Other long-term effects include:
- Paranoia, hallucinations and other symptoms of psychosis
- Impaired motor skills
- Aggressive or violent behaviour
- Anxiety, depression, agitation, and other mood disturbances
- Extreme weight loss
- Liver and kidney failure
- Cardiac arrest
- Dental problems, which can lead to other health issues
- Damage to the nasal cavity resulting from snorting
- Damage to the lungs and mouth resulting from smoking, combined with an increased risk of respiratory diseases
- Intravenous use can cause blockages in and around the brain, heart and liver, as well as infection of the heart tissue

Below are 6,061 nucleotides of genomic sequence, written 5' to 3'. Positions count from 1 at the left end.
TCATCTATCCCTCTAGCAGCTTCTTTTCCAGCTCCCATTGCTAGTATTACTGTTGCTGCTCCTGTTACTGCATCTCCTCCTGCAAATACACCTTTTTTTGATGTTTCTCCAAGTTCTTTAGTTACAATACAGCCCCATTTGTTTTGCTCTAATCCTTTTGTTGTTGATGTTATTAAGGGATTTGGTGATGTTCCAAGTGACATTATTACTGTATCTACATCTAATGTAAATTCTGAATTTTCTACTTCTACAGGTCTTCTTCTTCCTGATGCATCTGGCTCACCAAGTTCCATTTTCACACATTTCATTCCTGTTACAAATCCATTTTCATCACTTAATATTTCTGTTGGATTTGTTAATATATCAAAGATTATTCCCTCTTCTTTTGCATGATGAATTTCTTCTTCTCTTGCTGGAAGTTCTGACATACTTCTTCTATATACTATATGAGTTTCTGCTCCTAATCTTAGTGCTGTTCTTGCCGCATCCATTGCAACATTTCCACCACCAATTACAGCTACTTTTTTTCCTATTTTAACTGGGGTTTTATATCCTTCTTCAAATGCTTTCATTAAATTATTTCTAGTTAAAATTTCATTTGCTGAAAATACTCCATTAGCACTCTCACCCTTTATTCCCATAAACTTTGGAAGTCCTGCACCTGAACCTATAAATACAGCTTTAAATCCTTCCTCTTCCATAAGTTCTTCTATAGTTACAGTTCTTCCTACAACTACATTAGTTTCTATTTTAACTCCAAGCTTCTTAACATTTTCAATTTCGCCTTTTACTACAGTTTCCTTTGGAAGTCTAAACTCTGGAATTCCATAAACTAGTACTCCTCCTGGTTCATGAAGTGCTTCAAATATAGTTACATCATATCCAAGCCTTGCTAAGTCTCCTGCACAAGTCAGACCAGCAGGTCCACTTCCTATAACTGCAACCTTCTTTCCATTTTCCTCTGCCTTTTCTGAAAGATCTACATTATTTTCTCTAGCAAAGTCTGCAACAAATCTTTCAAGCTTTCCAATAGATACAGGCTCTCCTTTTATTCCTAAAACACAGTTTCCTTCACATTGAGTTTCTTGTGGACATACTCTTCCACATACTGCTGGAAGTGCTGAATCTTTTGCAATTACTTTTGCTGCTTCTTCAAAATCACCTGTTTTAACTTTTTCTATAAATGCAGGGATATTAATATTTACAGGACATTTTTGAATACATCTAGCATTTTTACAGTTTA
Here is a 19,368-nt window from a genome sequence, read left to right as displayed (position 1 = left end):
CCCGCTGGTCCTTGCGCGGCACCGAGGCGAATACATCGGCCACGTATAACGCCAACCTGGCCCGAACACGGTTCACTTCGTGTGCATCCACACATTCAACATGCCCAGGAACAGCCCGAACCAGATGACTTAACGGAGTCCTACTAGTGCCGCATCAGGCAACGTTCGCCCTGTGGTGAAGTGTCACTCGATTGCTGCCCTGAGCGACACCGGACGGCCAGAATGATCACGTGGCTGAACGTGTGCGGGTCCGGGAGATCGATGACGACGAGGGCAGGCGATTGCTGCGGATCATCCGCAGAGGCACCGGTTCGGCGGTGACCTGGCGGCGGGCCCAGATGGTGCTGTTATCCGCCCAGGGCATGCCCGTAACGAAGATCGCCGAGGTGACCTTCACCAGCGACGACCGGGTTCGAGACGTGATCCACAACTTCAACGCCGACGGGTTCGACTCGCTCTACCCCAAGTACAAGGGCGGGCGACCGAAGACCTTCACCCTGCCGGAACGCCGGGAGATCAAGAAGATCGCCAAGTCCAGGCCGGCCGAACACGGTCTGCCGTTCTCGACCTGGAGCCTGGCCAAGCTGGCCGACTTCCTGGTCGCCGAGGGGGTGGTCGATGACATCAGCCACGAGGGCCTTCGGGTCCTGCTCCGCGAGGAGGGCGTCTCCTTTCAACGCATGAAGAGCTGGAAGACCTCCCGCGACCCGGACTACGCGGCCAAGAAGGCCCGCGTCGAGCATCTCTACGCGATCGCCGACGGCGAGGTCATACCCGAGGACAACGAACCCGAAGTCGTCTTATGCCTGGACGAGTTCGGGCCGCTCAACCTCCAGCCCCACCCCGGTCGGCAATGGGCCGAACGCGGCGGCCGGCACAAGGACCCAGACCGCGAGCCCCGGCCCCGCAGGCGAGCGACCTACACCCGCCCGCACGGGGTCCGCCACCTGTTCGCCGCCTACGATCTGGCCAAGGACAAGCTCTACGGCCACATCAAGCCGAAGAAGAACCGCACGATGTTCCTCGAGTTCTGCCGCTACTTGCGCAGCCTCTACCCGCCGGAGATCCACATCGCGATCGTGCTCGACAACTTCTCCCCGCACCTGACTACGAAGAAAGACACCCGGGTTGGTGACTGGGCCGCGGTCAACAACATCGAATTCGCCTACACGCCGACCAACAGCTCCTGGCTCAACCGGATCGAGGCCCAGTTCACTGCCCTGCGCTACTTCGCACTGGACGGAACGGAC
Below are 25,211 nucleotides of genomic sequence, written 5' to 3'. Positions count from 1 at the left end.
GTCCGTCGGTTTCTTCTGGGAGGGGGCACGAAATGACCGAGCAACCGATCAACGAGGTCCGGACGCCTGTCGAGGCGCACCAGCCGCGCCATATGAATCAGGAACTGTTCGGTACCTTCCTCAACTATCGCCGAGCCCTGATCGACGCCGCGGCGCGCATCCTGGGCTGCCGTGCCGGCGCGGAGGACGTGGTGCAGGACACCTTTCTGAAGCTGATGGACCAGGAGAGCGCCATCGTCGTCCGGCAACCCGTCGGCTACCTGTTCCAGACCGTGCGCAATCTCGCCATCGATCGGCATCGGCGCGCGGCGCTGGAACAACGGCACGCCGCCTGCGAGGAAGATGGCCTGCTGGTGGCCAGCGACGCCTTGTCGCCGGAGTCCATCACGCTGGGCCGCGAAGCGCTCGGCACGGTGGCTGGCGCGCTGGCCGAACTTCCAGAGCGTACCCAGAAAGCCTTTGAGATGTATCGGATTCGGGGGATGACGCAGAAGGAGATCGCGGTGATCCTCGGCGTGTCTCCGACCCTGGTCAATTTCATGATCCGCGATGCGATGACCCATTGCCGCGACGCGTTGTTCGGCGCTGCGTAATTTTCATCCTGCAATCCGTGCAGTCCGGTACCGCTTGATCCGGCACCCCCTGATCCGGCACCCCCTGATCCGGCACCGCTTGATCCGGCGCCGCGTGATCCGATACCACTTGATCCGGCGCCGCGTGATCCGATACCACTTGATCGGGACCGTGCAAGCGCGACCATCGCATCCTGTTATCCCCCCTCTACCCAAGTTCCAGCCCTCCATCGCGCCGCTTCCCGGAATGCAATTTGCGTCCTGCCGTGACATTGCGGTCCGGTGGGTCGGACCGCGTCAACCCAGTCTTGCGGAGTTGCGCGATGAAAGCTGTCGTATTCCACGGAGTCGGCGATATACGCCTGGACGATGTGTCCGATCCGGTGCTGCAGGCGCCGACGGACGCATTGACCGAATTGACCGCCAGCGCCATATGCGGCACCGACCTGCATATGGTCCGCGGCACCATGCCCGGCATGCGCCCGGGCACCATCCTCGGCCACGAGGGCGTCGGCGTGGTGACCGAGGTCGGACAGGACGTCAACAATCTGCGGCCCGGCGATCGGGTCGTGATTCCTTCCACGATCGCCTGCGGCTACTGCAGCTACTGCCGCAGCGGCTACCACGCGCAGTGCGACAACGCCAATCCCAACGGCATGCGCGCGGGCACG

- Shared needles increase the risk of HIV and hepatitis
Since methamphetamine use results in significant weight loss, women who use meth are at risk of complications during pregnancy and delivery. These include poor growth of the fetus, and fetal hypoxia, or insufficient oxygen supply to the fetus.
As a result, the baby is at risk of being born with a low birth rate and a high risk of neurodevelopmental issues. Long-term consequences for the child may include impaired cognitive abilities, poor fine motor skills, and behavioural challenges. Some so-called “meth babies” are born with signs of methamphetamine addiction and require medical care during withdrawal.
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What Are The Signs Of Methamphetamine Addiction?
There are several signs of methamphetamine addiction that you can look for in yourself or a loved one. This is one of the most difficult addictions to treat, and one of the most dangerous substances to be addicted to, so the sooner you seek help, the better.